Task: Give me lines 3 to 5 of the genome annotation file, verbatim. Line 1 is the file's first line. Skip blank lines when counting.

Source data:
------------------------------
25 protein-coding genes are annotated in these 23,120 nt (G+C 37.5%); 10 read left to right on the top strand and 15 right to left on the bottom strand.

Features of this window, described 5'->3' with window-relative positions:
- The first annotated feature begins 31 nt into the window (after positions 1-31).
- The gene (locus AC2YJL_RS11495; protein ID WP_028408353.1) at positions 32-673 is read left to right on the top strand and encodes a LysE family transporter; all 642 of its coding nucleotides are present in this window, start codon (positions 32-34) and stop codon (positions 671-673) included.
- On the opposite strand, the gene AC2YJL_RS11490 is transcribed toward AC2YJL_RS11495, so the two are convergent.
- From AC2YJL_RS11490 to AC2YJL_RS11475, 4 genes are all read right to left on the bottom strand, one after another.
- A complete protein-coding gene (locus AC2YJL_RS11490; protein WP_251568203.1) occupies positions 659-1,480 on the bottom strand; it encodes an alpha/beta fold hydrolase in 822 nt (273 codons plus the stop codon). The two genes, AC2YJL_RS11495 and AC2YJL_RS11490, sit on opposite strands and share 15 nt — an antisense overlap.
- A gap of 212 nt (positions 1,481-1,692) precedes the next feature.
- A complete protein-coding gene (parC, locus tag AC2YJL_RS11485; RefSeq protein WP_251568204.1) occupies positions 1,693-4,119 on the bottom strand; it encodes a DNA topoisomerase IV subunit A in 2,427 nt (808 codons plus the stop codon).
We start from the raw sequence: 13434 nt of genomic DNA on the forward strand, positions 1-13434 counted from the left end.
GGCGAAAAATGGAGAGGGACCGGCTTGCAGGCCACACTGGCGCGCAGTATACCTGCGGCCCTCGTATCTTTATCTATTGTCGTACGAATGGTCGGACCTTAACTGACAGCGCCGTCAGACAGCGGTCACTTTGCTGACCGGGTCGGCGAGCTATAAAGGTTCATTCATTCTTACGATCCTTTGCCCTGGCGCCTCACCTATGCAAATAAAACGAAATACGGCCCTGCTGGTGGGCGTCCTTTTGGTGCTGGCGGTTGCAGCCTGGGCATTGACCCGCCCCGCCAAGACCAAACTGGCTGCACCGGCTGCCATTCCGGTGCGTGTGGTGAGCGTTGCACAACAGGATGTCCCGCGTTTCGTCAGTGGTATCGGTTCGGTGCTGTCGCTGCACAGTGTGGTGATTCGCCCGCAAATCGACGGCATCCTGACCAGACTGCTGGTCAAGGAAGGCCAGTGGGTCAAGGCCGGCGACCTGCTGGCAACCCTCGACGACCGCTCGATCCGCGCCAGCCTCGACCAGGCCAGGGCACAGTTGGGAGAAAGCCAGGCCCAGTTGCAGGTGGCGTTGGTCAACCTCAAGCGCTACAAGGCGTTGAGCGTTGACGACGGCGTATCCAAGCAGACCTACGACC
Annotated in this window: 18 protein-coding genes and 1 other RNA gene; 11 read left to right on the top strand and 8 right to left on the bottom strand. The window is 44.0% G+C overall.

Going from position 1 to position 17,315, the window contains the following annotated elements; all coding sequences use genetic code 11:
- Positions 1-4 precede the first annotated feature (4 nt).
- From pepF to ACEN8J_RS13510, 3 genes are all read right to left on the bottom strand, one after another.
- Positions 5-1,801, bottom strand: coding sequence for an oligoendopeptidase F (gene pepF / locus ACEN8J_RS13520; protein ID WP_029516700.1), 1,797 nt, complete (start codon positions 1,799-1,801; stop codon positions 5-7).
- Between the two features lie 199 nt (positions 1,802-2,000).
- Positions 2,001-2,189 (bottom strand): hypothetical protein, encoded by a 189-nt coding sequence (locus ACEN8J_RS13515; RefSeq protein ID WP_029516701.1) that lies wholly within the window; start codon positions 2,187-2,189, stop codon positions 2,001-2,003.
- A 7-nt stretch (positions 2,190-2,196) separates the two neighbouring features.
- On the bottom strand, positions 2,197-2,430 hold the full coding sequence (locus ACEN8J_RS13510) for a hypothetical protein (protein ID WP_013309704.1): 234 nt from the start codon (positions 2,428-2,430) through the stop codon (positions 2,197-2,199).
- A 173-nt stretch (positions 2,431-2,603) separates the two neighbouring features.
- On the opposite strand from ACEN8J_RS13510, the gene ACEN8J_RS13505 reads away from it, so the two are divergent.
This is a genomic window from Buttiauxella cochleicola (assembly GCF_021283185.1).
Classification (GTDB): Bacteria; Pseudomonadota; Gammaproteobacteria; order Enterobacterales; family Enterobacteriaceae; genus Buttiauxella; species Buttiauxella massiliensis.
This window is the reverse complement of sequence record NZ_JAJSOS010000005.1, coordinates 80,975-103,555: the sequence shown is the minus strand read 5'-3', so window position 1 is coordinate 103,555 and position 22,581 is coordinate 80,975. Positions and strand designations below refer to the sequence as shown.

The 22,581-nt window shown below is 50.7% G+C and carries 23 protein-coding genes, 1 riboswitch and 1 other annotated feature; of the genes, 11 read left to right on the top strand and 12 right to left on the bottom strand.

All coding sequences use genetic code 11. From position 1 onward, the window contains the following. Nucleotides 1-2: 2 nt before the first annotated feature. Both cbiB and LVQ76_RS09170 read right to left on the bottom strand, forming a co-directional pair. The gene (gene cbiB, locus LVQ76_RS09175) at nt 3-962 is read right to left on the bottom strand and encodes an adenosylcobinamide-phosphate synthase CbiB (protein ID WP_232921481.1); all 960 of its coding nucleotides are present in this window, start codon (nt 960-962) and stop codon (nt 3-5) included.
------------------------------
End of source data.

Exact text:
- The first annotated feature begins 31 nt into the window (after positions 1-31).
- The gene (locus AC2YJL_RS11495; protein ID WP_028408353.1) at positions 32-673 is read left to right on the top strand and encodes a LysE family transporter; all 642 of its coding nucleotides are present in this window, start codon (positions 32-34) and stop codon (positions 671-673) included.
- On the opposite strand, the gene AC2YJL_RS11490 is transcribed toward AC2YJL_RS11495, so the two are convergent.